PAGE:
NEPA okays year-round deer hunting
Game bird hunters have been given the green light to shoot the white-tailed deer ( Odocoileus virginianus), an alien invasive species of major concern in Jamaica, any time throughout the year.
The okay has come from National Environment and Planning Agency (NEPA) CEO Peter Knight, who told The Gleaner: “There is no restriction on them. There is no deer-shooting season. You can shoot January, February, March, April, December, etc. You shoot them (deer) any time, but remember the game reserves and forest reserves, they (hunters) are not to be there.”
His comments come as the 2019 game bird season, which runs from August 17 to September 22, gets under way.
Hunting within game reserves, sanctuaries and forest reserves has been prohibited. There is also a 50-metre no-hunting restriction around the boundaries of game reserves and sanctuaries. A maximum fine of $100,000 or imprisonment for a term not exceeding 12 months is applicable for breaches of the Wild Life Protection Act.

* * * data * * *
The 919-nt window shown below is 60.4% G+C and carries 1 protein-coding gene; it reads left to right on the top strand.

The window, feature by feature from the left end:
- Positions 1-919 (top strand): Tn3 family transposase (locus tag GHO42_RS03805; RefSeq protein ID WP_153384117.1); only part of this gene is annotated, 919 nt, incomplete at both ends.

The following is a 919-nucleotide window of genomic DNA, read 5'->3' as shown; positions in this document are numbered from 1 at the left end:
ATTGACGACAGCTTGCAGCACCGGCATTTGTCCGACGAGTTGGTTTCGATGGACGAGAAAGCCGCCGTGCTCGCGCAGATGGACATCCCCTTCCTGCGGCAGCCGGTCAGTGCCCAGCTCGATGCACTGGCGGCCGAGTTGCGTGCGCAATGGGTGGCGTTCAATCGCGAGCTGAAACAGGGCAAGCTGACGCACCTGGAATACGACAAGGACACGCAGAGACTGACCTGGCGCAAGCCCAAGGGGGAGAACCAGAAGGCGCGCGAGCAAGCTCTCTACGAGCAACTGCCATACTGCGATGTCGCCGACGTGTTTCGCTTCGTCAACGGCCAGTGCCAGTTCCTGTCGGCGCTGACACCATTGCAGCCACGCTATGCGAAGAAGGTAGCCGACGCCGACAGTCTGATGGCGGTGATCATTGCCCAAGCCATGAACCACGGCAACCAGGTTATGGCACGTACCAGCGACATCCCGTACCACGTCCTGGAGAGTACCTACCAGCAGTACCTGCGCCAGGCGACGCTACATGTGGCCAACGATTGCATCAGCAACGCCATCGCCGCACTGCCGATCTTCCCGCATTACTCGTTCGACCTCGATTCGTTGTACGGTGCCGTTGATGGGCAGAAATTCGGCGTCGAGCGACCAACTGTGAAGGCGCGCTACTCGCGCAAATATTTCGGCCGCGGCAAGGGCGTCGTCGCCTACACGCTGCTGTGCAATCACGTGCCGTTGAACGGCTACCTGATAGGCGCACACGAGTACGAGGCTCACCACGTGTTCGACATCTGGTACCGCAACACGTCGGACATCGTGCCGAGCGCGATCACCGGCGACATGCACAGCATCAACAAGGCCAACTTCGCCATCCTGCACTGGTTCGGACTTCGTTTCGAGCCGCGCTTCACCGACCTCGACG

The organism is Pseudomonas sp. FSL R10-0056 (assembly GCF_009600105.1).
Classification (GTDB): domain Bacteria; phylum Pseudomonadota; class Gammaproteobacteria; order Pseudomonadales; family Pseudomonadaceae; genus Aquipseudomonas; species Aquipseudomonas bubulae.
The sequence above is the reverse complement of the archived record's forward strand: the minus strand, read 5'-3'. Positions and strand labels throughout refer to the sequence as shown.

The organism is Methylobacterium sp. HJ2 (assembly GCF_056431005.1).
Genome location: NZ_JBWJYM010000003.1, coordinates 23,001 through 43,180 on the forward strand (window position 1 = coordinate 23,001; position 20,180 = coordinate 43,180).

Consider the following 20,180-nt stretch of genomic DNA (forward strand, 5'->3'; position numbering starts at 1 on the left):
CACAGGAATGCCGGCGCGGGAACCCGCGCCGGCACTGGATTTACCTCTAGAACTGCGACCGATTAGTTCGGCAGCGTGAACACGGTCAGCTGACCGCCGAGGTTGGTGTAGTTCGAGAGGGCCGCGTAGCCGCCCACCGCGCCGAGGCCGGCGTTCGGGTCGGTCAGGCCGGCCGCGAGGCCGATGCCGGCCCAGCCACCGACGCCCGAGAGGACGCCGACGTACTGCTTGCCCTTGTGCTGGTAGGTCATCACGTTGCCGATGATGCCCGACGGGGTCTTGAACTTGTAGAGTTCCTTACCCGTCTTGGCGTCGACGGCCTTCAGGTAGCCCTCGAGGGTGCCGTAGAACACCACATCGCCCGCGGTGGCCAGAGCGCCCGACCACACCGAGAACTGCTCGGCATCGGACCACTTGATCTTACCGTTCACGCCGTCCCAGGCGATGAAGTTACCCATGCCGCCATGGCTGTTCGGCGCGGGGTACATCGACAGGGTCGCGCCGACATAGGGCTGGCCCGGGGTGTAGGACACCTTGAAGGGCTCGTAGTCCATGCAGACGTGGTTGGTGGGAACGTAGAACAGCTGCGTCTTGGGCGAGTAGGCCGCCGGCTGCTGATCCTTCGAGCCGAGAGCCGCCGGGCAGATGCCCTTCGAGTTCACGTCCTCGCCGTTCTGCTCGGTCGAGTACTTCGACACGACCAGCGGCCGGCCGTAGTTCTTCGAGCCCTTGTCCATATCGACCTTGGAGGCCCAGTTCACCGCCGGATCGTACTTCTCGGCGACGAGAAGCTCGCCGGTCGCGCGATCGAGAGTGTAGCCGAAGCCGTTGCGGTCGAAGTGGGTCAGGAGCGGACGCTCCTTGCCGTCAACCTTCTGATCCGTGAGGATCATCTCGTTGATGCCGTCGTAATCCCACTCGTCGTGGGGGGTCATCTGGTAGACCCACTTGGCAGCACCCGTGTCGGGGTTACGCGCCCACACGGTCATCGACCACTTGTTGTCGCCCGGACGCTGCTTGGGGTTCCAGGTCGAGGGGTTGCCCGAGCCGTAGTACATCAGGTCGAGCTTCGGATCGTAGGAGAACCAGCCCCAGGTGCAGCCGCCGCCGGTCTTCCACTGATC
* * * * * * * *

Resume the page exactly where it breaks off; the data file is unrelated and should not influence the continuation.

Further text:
Last season, NEPA gave the green light for bird shooters to target the herbivore because of the threats it poses to farming and the natural environment as an invasive species.
An invasive species is defined as any that has been introduced to an environment where it is not native and has since become a threat through rapidly spreading and increasing in numbers, often to the detriment of native species, NEPA notes on its website.
“White-tailed deer have been known to destroy crops and cause damage to woodland areas,” it further advises.
“They have no natural predators and are spreading fast, and this is because the food supply is good all year round,” terrestrial biologist Damion Whyte told The Gleaner last year. “A very conservative estimate of the population is more than 6,000 in the wild.”
The presence of the herbivore has been confirmed in St Andrew and Portland, where three does and three bucks escaped from Somerset Falls, a tourist attraction, during the passage of Hurricane Gilbert in 1988.